Fueling hard work and hard play

Nathan decaro

At Pro Athlete, the employee perks put even the Facebooks and Googles of the world to shame: Monday massages, Wednesday facials and Friday haircuts. And that’s on top of the daily on-site amenities including the Jacuzzi, bar, personal trainer, basketball courts—and free meals.

Pro Athlete is an online retailer of baseball bats and gloves, with four brands including JustBats.com, and the sports team philosophy is the heart of the company. Executives say they expect their 55 employees to work hard to achieve the common goal, so it’s only fair to reward them with three free meals a day, plus snacks.

“Managers at other companies get mad at me for saying this, but turnover isn’t really a thing here,” says Pro Athlete Chief Operating Officer Andrew Dowis. “Our employees do a lot for us, so we owe it to them to treat them like royalty. And I can tell you, when I’m recruiting, the food is the No. 1 perk.”

It’s also the responsibility of just one employee: Nathan DeCaro, Pro Athlete’s chef. DeCaro is the sole foodservice staffer, charged with not only planning menus and sourcing ingredients, but also prepping and cooking every meal. A dishwasher comes in for 20 hours per week, but otherwise, the Ballpark Bistro is DeCaro’s domain.

A one-man operation


The day necessarily begins early: DeCaro gets into the Pro Athlete office around 4 a.m. to work out and hit the shower, and he typically begins prepping around 5 a.m. He cooks made-to-order breakfasts from 7 to 9 a.m., serving up baseball-themed dishes such as the Jason HAMmelt (named for Kansas City Royals pitcher Jason Hammel): a two-egg omelet with ham, manchego, onions and toasted garlic.

The moment breakfast is over, DeCaro must begin lunch, which starts at 11:30 a.m. and is served buffet-style. The meal includes a soup of the day, salad bar and ever-changing entrees: crab-stuffed trout, lemon basmati rice with chicken or pan-seared scallops, for example. After lunch, DeCaro works to box up dinners for call center employees who work late shifts, as well as create an afternoon snack pack such as hummus with pickled vegetables. “It’s a lot to pack into a day,” DeCaro says, laughing, “so it’s really changed the way I cook.”

A modified recipe for success


The classically trained DeCaro “used to make everything with butter, a complicated sauce, multiple steps,” he says. “But when you have limited time, it forces you to learn how to get great flavors in less time. And it ends up being healthier a lot of the time, which is important for us here.”

Take DeCaro’s clam chowder, for example. Many chefs would start with butter and flour, but DeCaro begins with olive oil and the vegetables, cooking them down until they’re caramelized, which adds a richness of flavor even without the roux.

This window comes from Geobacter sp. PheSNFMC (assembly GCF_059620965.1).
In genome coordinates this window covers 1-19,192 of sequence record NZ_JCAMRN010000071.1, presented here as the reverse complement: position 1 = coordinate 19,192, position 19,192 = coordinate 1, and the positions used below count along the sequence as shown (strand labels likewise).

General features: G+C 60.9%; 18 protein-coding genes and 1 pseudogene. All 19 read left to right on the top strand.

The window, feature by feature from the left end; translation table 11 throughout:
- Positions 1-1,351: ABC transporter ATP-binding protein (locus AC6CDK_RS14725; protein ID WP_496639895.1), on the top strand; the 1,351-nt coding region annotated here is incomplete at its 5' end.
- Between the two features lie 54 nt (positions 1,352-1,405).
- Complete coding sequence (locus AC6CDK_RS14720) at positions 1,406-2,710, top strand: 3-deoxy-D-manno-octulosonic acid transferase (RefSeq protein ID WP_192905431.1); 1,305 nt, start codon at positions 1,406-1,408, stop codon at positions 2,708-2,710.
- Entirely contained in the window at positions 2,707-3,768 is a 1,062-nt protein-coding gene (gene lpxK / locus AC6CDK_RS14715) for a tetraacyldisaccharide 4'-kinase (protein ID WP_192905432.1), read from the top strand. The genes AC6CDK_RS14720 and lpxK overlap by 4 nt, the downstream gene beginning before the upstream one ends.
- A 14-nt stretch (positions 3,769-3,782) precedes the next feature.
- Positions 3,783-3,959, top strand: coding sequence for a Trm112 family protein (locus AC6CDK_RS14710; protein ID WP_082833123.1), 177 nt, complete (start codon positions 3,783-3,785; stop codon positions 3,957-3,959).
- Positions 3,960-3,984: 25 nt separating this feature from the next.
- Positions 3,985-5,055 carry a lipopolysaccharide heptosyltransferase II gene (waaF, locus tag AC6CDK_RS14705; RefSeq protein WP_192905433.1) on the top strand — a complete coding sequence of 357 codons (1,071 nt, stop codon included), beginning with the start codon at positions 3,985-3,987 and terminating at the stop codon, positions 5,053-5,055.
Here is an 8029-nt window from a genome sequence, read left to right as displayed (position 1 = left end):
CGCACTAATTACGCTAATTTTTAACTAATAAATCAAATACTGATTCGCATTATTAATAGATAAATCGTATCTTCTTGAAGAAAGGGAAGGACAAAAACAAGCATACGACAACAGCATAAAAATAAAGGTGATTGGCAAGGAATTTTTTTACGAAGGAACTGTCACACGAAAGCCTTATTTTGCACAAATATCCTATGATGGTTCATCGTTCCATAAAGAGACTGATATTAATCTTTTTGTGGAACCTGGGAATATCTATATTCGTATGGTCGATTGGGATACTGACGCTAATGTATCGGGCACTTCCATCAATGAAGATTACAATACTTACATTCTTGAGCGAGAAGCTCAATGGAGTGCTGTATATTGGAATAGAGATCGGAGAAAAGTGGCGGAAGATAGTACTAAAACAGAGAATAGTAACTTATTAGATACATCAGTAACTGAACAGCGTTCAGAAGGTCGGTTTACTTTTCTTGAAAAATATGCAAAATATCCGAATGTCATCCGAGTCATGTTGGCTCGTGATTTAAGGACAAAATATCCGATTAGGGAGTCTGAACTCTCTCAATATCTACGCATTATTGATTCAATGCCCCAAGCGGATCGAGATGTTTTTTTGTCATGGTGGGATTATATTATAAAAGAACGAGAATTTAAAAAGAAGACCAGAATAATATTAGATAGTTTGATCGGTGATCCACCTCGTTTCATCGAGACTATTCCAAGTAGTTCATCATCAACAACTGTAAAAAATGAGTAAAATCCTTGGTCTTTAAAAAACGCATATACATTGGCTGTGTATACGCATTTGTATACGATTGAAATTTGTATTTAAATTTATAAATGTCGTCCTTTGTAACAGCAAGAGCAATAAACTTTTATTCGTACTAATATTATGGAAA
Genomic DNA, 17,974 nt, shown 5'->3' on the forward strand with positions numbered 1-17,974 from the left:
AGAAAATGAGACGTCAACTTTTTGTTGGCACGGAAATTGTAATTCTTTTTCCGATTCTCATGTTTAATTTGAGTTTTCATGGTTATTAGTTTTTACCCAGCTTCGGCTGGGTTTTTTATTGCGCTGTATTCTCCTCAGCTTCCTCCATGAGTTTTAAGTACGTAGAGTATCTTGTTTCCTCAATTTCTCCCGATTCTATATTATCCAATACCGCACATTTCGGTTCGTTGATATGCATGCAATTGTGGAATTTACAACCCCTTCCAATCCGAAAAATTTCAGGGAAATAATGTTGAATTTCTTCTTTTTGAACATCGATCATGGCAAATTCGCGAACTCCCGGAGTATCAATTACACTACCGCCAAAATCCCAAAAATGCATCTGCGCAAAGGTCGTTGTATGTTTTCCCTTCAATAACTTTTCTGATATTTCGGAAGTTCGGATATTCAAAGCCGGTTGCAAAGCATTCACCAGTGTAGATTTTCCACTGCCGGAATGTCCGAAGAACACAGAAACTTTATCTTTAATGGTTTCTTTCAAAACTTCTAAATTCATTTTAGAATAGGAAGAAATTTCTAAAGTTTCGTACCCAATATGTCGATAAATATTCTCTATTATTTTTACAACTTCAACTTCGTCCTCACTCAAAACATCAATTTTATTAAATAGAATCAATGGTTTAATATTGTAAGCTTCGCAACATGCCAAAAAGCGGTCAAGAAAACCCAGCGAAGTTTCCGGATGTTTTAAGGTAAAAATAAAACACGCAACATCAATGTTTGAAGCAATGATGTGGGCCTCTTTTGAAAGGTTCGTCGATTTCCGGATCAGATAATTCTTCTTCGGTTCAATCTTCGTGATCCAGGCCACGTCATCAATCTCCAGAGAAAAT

DeCaro makes almost everything from scratch, including stocks for his popular daily soups, but he’s OK with a few premade items such as tortillas and breads. “At a certain point, you have to be realistic about what you can do on your own,” he says.

But DeCaro has done so much on his own, says Dowis, proving operators can launch successful foodservice even with a tiny staff.
“So much of this is to Nathan’s credit: He’s the guy who will text you if you didn’t come to lunch and bring you a bowl of broth when you tell him it’s because you were sick,” Dowis says. “But even if you don’t have a Nathan, there are small steps you can take.”

That includes simplifying menus—not reducing the flavor profile, but minimizing the prep work, DeCaro says. “I try to let simple, healthy proteins do their thing.” There are no baked goods or sweets, which not only cuts down on time but aligns with Pro Athlete’s healthy lifestyle push. And above all, DeCaro keeps the core goal in mind: Create food that powers the company’s hard workers.

Food is a great motivator for staffers, Dowis agrees. So while he understands not every operator can offer three free daily meals, he strongly recommends B&I operators consider implementing a daily or even weekly snack.

“It’s such a small thing, but it helps people feel valued,” Dowis says. “Everyone wants to feel cared for, and food is a great way to show it. The loyalty you’ll get back is more than worth it.”

Meet the FSD: Nathan DeCaro

Pro Athlete chef

Q: What makes Pro Athlete’s foodservice a success, especially with a staff of one?
A: It’s the overall commitment to providing the employees with the most nutritional food to keep them going. The company does a lot for us, so I really push myself to make the foodservice experience great for everyone. Plus, it’s a small company, so I feel like I know everyone there so well. It can get busy, but for me, success is all about keeping positive: working hard with a smile.

Q: What are your goals for the coming year?
A: I’m interested to see what we can do with a hydroponic garden we just set up to grow produce for us. We got started late in the season, but I was able to use a bunch of herbs and tomatoes and lettuce. I’m excited to see how we can expand next season.

At a Glance: Pro Athlete Inc.
Kansas City, Mo.

  • Number of employees: 55
  • Number of full-time foodservice staffers: 1
  • All food is free for employees, including breakfast, lunch, dinner and snacks
  • Starting to brew Pro Athlete-branded beer at 643 bar in 2018
  • Kicking off Fancy Fridays happy hour, including a demo of mixed drinks with hors d’oeuvres

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